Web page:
Another problem is that when I ran the updated model on the larger datasets, posterior mean of tau_0 and tau_1 are on the order of 2 and 5 (instead of 1e-3 and 1e-1 on downsampling of the original dataset, which is also the prior knowledge), and the generated quantity gamma (probability of being in the mixture component) are mostly -nan for the larger dataset. Does it mean that there is underflowing occurring somewhere? I tried setting the prior on tau_1 to have smaller scale, like cauchy(0, 0.2), but it only slightly decrease the posterior mean for tau_0 and tau_1. Is there anyway to shrink the estimate of the two parameters?

data {
    int<lower=0> N;                 // number of loci
    int<lower=1> M;                 // number of phenotypes
    matrix[N, M] B;                 // observed effect sizes
    matrix[N, M] SE;                // standard errors
    int<lower=1> K;                 // number of mixture components
}

transformed data{
    vector[M] zeros;
    vector[K] ones;
    vector[M] SE_vec[N];

    zeros = rep_vector(0, M);
    ones = rep_vector(1, K);
    for (n in 1:N) {
        SE_vec[n] = to_vector(SE[n]);
    }
}

parameters {
    real<lower=0.5, upper=1> pi;      // mixing proportions
    cholesky_factor_corr[M] L_e;     // cholesky factor of correlation of errors
    cholesky_factor_corr[M] L_b;     // cholesky factor of correlation of bias
    cholesky_factor_corr[M] L_g;     // cholesky factor of correlation of effect
    vector[M] beta_vec[N];               // true effects
    positive_ordered[K] taus[M];      // tau_0 < tau_1
}

transformed parameters{
    matrix[M, M] Sigmas[K];
    simplex[K] pi_vec;
    vector<lower=0>[M] tau_0;
    vector<lower=0>[M] tau_1;

    for (m in 1:M) {
        tau_0[m] = taus[m,1];
        tau_1[m] = taus[m,2];
    }
    pi_vec[1] = pi;
    pi_vec[2] = 1 - pi;
    Sigmas[1] = diag_pre_multiply(tau_0, L_b);
    Sigmas[2] = diag_pre_multiply(tau_1, L_g);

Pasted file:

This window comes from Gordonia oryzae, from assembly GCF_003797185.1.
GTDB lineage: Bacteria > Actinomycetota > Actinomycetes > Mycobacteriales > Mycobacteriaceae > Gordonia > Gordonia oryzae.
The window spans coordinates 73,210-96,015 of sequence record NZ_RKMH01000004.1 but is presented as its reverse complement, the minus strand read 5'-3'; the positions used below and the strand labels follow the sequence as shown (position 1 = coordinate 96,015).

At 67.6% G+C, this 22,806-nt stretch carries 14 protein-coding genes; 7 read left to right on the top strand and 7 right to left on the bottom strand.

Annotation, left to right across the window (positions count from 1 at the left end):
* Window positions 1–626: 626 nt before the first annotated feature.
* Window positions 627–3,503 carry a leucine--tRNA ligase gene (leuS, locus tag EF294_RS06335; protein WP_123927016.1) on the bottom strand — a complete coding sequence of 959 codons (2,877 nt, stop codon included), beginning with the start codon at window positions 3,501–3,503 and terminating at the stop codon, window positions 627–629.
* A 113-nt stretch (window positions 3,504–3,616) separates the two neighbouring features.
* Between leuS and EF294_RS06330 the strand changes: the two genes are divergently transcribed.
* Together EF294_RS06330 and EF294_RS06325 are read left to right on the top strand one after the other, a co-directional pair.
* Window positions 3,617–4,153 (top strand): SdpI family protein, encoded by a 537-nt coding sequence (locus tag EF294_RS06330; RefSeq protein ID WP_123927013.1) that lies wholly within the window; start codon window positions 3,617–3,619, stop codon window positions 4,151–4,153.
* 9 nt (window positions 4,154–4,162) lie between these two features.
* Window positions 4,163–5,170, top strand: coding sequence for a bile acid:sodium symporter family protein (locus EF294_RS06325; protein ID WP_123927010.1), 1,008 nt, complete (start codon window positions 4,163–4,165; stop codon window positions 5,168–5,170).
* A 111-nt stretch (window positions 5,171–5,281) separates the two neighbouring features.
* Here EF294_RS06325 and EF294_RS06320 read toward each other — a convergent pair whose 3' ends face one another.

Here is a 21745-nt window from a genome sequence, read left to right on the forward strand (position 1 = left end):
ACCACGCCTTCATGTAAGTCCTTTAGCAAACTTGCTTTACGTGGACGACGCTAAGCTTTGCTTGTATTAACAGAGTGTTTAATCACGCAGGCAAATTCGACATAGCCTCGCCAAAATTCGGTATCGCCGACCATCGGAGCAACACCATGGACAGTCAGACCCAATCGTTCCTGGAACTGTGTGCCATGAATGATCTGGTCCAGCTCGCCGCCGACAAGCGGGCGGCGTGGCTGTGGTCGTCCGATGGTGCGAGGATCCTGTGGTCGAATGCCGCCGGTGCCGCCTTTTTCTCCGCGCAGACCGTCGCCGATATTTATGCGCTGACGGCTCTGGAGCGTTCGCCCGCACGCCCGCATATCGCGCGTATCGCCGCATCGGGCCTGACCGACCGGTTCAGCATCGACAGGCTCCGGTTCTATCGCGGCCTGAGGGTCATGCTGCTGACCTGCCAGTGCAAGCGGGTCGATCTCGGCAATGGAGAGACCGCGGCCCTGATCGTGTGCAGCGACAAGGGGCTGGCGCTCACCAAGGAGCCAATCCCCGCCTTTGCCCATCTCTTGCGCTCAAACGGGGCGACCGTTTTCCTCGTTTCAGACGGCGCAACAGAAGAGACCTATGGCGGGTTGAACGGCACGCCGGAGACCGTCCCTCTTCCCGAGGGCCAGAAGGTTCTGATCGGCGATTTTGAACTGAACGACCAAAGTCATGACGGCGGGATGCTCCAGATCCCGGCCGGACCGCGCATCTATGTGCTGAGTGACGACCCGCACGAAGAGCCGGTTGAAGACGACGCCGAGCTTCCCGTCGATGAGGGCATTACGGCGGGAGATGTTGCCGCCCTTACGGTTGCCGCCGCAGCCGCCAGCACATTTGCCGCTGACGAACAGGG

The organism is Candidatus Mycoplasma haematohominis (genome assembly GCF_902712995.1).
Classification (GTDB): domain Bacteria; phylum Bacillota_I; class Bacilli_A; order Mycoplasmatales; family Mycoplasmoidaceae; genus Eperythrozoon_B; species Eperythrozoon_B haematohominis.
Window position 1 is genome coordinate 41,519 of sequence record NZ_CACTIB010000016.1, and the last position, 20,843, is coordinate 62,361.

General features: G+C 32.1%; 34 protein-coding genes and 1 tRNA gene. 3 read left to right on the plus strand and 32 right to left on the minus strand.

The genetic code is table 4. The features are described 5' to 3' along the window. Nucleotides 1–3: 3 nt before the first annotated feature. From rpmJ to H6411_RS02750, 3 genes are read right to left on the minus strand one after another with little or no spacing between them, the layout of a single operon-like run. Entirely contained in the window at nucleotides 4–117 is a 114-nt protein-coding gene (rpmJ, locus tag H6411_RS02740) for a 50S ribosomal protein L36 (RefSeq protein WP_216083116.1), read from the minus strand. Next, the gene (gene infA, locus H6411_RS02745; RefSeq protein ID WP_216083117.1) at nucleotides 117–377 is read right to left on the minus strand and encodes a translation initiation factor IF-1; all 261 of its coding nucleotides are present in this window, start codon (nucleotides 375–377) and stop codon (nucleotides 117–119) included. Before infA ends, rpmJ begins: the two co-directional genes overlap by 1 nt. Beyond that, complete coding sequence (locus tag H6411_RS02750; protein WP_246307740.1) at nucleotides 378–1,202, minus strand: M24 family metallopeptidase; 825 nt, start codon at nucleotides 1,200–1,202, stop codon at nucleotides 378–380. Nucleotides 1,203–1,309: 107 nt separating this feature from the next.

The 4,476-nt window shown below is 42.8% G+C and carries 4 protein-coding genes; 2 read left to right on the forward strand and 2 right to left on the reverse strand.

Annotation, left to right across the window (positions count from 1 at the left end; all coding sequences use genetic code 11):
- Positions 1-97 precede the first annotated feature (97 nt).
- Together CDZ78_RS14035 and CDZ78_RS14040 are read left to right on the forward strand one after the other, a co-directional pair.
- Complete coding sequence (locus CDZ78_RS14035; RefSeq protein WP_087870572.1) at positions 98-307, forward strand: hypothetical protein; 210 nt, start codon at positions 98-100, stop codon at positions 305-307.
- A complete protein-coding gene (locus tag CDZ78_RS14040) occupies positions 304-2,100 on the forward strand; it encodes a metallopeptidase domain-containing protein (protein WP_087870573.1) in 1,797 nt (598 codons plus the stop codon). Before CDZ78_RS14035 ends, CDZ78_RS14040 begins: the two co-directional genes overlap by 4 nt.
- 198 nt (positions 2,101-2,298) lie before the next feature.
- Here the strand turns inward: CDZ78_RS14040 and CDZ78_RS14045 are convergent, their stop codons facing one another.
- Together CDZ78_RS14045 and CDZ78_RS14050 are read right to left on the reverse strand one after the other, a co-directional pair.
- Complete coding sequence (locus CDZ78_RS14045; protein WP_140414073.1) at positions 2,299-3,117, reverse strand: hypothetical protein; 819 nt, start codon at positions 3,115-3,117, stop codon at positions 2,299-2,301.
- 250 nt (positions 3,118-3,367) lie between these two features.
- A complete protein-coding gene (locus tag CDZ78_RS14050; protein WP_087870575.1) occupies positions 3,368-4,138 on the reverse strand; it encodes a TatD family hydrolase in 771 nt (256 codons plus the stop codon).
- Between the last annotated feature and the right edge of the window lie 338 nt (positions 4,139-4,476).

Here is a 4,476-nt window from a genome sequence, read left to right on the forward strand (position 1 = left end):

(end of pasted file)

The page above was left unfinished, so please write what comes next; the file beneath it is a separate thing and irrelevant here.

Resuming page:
}

model {    
    real betaloglik[K];          
    real betahatloglik;

    for (m in 1:M) {
        taus[m,1] ~ exponential(1e3);
        taus[m,2] ~ cauchy(0, 2.5);
    }
    L_e ~ lkj_corr_cholesky(2.0);
    L_b ~ lkj_corr_cholesky(2.0);
    L_g ~ lkj_corr_cholesky(2.0);
    pi ~ beta(1, 1);

    for (n in 1:N) {
        for (k in 1:K) {
            betaloglik[k] = log(pi_vec[k]) + multi_normal_cholesky_lpdf(B[n] | beta_vec[n], diag_pre_multiply(SE_vec[n], L_e)) + multi_normal_cholesky_lpdf(beta_vec[n] | zeros, Sigmas[k]);
        }
        target += log_sum_exp(betaloglik);
    }
}

generated quantities {
    matrix[M,M] cor_e;
    matrix[M,M] cor_b;
    matrix[M,M] cor_g;
    matrix[N,K] gamma;

    cor_e = multiply_lower_tri_self_transpose(L_e);
    cor_b = multiply_lower_tri_self_transpose(L_b);
    cor_g = multiply_lower_tri_self_transpose(L_g);

    for (n in 1:N) {
        row_vector[K] gamma_unnormalized;
        for (k in 1:K) {
            gamma_unnormalized[k] = pi_vec[k] * exp(multi_normal_cholesky_lpdf(B[n] | beta_vec[n], diag_pre_multiply(SE_vec[n], L_e)) + multi_normal_cholesky_lpdf(beta_vec[n] | zeros, Sigmas[k]));
        }
        gamma[n] = gamma_unnormalized/sum(gamma_unnormalized);
    }
}

#6

you wrote taus[m,1] ~ exponential(1e3); rather than taus[m,1] ~ exponential(1e-3); which I suspect is why your tau values are so large. Try doing the tau_raw trick I mentioned earlier. This should help with stability.